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Reviewed by:
  • British Art in the Nuclear Age ed. by Catherine Jolivette
  • Paul Dobraszczyk (bio)
British Art in the Nuclear Age. Edited by Catherine Jolivette. Burlington, VT: Ashgate, 2014. Pp. xvii+275. $119.95/£70/C$85.

Cultural responses in Britain to the onset of the nuclear age have remained relatively underexplored by scholars, especially in the light of such a rich range of literature on American counterparts. In Catherine Jolivette’s carefully selected group of essays dealing with the visual culture of nuclear warfare and atomic science in Britain from the early 1940s to the 1970s, British [End Page 488] Art in the Nuclear Age seeks to redress this imbalance. The nine chapters cover much more than the fine arts alone; even though painting and sculpture form the book’s main focus, there are significant chapters on the role of the Picture Post in disseminating visual images of the atomic attacks on Hiroshima and Nagasaki, the Festival of Britain, and the work of leading public intellectuals such as Jacob Bronowski. As Jolivette states in her introduction, visual responses to nuclear culture were about making visible the intangible nature of the subject (p. 14): whether the tiny scale of atoms, the unimaginable scale of nuclear destruction, or the invisibility of the latter’s deadly legacy, radiation.

Each of the chapters presents a detailed investigation of significant aspects of the relationship between the visual and the nuclear in Britain in the postwar period. Carol Jacobi grounds the book in the early part of this period with her focus on British art in the lead-up to the seminal This Is Tomorrow exhibition in 1956. Discussing works by Eduardo Paolozzi, Diego Giacometti, Nigel Henderson, Isabel Rawsthorne, and Francis Bacon, the author demonstrates how artists’ responses in the immediate aftermath of the atomic bombings in 1945 were dominated by a lack of visual references (as most images of the attacks were suppressed). Robert Burstow enlarges on this in his chapter on sculpture produced in the same period and beyond (including works by Reg Butler, Naum Gabo, Bernard Meadows, Henry Moore, and Peter (Lazslo) Peri), exploring how the term “geometry of fear”—coined by art critic Herbert Read (p. 70)—relates to these works but also how it might obscure more complex readings of them.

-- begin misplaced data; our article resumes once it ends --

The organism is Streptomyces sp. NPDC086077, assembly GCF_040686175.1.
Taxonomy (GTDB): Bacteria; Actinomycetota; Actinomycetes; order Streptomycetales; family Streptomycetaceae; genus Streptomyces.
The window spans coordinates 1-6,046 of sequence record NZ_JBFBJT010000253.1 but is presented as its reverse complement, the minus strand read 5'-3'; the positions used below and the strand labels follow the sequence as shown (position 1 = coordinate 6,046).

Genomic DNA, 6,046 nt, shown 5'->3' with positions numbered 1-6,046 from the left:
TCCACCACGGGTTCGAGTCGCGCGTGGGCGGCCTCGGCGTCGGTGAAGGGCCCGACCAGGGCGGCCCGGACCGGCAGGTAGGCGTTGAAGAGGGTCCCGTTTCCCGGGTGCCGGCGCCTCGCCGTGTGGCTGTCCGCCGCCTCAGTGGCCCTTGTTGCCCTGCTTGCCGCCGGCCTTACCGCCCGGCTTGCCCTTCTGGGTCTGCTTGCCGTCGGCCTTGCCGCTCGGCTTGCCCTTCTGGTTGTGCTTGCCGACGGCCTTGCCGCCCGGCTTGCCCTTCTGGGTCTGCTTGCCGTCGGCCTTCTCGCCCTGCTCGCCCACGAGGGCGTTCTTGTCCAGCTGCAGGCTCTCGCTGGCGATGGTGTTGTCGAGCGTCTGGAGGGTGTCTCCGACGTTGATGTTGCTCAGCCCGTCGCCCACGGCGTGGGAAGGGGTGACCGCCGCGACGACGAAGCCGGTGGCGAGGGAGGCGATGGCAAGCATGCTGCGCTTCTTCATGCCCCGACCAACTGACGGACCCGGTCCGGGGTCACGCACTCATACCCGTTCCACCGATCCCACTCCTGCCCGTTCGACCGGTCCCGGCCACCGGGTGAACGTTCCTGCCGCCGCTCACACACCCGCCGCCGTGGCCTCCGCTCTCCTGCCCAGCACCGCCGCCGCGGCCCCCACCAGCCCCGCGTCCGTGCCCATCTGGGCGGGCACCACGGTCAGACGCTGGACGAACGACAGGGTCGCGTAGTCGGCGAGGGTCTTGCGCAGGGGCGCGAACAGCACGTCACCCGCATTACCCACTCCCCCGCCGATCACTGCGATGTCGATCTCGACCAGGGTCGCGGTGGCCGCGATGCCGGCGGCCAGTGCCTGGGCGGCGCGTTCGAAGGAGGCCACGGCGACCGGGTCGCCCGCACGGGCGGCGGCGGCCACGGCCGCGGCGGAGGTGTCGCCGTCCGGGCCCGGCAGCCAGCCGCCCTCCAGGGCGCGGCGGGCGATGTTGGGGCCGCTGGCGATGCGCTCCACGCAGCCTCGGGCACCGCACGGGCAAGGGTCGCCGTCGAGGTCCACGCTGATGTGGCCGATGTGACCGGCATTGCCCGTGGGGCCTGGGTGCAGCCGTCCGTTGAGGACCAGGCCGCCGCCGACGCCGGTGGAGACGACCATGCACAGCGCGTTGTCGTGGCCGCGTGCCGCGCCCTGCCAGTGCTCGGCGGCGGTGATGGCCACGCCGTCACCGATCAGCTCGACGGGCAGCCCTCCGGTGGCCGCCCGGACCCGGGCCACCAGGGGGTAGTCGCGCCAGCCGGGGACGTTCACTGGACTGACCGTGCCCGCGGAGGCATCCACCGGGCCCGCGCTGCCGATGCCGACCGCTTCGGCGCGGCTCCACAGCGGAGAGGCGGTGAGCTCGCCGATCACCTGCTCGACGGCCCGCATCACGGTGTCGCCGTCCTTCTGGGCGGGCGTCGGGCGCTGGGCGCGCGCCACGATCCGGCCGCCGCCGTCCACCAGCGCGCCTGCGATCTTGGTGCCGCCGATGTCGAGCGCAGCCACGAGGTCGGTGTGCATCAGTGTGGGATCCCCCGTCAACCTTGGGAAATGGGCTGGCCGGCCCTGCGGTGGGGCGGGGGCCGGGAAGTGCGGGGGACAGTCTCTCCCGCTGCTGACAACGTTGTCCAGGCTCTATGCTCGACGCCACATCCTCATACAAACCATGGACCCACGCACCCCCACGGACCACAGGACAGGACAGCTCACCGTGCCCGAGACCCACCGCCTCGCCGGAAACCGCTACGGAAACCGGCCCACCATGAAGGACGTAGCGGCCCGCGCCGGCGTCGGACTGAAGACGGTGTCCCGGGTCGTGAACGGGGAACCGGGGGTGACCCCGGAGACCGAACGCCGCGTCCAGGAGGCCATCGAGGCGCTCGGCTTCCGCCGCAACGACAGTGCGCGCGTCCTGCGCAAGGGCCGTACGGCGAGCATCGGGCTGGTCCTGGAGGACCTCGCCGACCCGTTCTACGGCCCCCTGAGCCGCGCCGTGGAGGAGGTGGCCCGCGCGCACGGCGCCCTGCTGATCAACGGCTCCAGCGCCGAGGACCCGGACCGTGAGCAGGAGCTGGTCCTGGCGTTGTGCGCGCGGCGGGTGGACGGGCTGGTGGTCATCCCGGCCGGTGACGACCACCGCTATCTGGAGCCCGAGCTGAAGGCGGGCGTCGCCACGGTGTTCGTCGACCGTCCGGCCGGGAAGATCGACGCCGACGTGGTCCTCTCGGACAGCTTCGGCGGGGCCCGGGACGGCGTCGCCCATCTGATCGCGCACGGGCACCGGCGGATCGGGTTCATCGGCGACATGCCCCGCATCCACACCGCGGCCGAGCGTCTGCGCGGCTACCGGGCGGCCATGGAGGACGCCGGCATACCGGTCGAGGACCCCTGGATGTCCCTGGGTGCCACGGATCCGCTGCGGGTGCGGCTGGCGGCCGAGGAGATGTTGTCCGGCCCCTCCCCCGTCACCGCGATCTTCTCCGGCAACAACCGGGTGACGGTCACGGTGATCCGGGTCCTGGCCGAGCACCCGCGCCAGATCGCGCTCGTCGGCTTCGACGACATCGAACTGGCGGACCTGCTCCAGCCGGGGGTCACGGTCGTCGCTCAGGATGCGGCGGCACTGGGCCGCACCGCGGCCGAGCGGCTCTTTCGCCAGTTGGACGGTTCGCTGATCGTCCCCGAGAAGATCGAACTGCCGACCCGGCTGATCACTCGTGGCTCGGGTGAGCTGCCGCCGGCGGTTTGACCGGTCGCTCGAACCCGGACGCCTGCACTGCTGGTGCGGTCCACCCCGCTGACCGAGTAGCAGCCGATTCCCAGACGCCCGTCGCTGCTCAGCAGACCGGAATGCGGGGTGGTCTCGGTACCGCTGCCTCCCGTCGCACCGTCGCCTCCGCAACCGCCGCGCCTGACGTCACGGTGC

Christoph Laucht provides an important context for such responses— photojournalism in the Picture Post—demonstrating how this British newspaper impacted on popular imagery of both real and imagined nuclear warfare. Jolivette’s own chapter explores the more optimistic visualizations of atomic science at the 1951 Festival of Britain—in its buildings, sculptures, and murals—and suggests “a more complex range of uncertainties and aspirations” in these works than has previously been acknowledged (p. 121). Painting—particularly landscapes—come under scrutiny in Fiona Gaskin’s chapter, demonstrating how neoromantic works by Graham Sutherland, Peter Lanyon, and Alan Reynolds were “metaphors of the danger posed by the nuclear threat” (p. 144), while the work of John Bratby forms the focus of Gregory Salter’s chapter on more personal responses to the threat of nuclear warfare. Prunella Clough’s enigmatic “urbscapes” are analyzed in Catherine Spencer’s chapter, which shows how the artist’s abstract works referenced contemporary landscapes of nuclear research and militarization. Kate Aspinall sheds light on another aspect of visual culture in the nuclear age—the role of the intellectual (in this case Bronowski) in informing public opinions of nuclear science.

Together the nine chapters present a rich array of insights into the complex range of responses to nuclear war and science that preoccupied [End Page 489] British culture in the quarter-century after 1945. Yet there are some problems with the book. First, the chapters are excellent stand-alone contributions but are not tied closely together (despite the introduction’s attempt to do this). Second, there is a sense in which the American contexts (already widely covered in sources such as Paul Boyer’s 1985 By the Bomb’s Early Light) were excluded for the sake of breaking new ground, but at the expense of some much needed transcultural analysis. Finally, although the book gives due attention to visual culture, it is still dominated by the fine arts...


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pp. 488-490
Launched on MUSE
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